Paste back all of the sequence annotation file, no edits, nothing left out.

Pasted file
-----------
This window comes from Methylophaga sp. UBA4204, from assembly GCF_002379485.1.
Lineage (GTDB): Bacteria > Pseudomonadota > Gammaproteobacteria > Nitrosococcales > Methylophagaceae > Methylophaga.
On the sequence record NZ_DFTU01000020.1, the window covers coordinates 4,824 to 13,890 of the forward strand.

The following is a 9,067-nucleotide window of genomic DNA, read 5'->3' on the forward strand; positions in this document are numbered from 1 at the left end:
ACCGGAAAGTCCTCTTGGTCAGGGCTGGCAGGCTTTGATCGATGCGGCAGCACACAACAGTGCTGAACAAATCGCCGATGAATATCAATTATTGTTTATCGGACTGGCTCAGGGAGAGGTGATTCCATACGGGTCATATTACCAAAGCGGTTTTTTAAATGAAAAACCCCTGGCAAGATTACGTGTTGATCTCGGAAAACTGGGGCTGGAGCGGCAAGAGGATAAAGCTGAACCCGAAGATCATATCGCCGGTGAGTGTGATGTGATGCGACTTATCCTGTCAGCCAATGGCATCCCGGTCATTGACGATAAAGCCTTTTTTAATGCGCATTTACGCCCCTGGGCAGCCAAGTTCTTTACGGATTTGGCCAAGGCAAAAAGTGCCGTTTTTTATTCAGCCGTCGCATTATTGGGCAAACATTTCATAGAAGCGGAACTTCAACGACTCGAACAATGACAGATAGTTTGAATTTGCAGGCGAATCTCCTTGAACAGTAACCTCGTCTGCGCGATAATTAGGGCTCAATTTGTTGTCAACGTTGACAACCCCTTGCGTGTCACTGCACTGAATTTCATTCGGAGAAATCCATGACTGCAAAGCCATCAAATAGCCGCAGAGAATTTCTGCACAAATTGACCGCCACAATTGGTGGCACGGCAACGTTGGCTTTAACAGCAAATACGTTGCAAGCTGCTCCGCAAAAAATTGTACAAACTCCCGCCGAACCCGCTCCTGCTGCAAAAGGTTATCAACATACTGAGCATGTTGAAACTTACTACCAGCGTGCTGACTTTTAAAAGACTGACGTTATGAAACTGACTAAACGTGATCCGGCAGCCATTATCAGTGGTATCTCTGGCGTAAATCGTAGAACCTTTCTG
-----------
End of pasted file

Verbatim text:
This window comes from Methylophaga sp. UBA4204, from assembly GCF_002379485.1.
Lineage (GTDB): Bacteria > Pseudomonadota > Gammaproteobacteria > Nitrosococcales > Methylophagaceae > Methylophaga.
On the sequence record NZ_DFTU01000020.1, the window covers coordinates 4,824 to 13,890 of the forward strand.

The following is a 9,067-nucleotide window of genomic DNA, read 5'->3' on the forward strand; positions in this document are numbered from 1 at the left end:
ACCGGAAAGTCCTCTTGGTCAGGGCTGGCAGGCTTTGATCGATGCGGCAGCACACAACAGTGCTGAACAAATCGCCGATGAATATCAATTATTGTTTATCGGACTGGCTCAGGGAGAGGTGATTCCATACGGGTCATATTACCAAAGCGGTTTTTTAAATGAAAAACCCCTGGCAAGATTACGTGTTGATCTCGGAAAACTGGGGCTGGAGCGGCAAGAGGATAAAGCTGAACCCGAAGATCATATCGCCGGTGAGTGTGATGTGATGCGACTTATCCTGTCAGCCAATGGCATCCCGGTCATTGACGATAAAGCCTTTTTTAATGCGCATTTACGCCCCTGGGCAGCCAAGTTCTTTACGGATTTGGCCAAGGCAAAAAGTGCCGTTTTTTATTCAGCCGTCGCATTATTGGGCAAACATTTCATAGAAGCGGAACTTCAACGACTCGAACAATGACAGATAGTTTGAATTTGCAGGCGAATCTCCTTGAACAGTAACCTCGTCTGCGCGATAATTAGGGCTCAATTTGTTGTCAACGTTGACAACCCCTTGCGTGTCACTGCACTGAATTTCATTCGGAGAAATCCATGACTGCAAAGCCATCAAATAGCCGCAGAGAATTTCTGCACAAATTGACCGCCACAATTGGTGGCACGGCAACGTTGGCTTTAACAGCAAATACGTTGCAAGCTGCTCCGCAAAAAATTGTACAAACTCCCGCCGAACCCGCTCCTGCTGCAAAAGGTTATCAACATACTGAGCATGTTGAAACTTACTACCAGCGTGCTGACTTTTAAAAGACTGACGTTATGAAACTGACTAAACGTGATCCGGCAGCCATTATCAGTGGTATCTCTGGCGTAAATCGTAGAACCTTTCTG